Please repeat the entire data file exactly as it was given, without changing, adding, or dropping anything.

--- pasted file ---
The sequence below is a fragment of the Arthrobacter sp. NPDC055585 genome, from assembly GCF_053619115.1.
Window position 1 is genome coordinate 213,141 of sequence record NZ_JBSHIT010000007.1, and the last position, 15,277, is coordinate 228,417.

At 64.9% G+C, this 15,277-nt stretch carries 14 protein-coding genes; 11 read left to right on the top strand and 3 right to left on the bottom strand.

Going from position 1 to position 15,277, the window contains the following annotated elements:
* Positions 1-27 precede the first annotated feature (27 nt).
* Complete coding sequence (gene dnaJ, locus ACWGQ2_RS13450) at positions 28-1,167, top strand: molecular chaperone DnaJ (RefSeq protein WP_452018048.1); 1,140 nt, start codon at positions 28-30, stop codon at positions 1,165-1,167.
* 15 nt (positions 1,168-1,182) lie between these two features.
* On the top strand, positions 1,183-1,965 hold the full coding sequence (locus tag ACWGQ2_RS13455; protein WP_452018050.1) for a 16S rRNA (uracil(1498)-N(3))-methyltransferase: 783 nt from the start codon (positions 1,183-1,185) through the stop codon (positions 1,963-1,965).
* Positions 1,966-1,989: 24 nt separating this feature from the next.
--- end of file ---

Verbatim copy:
The sequence below is a fragment of the Arthrobacter sp. NPDC055585 genome, from assembly GCF_053619115.1.
Window position 1 is genome coordinate 213,141 of sequence record NZ_JBSHIT010000007.1, and the last position, 15,277, is coordinate 228,417.

At 64.9% G+C, this 15,277-nt stretch carries 14 protein-coding genes; 11 read left to right on the top strand and 3 right to left on the bottom strand.

Going from position 1 to position 15,277, the window contains the following annotated elements:
* Positions 1-27 precede the first annotated feature (27 nt).
* Complete coding sequence (gene dnaJ, locus ACWGQ2_RS13450) at positions 28-1,167, top strand: molecular chaperone DnaJ (RefSeq protein WP_452018048.1); 1,140 nt, start codon at positions 28-30, stop codon at positions 1,165-1,167.
* 15 nt (positions 1,168-1,182) lie between these two features.
* On the top strand, positions 1,183-1,965 hold the full coding sequence (locus tag ACWGQ2_RS13455; protein WP_452018050.1) for a 16S rRNA (uracil(1498)-N(3))-methyltransferase: 783 nt from the start codon (positions 1,183-1,185) through the stop codon (positions 1,963-1,965).
* Positions 1,966-1,989: 24 nt separating this feature from the next.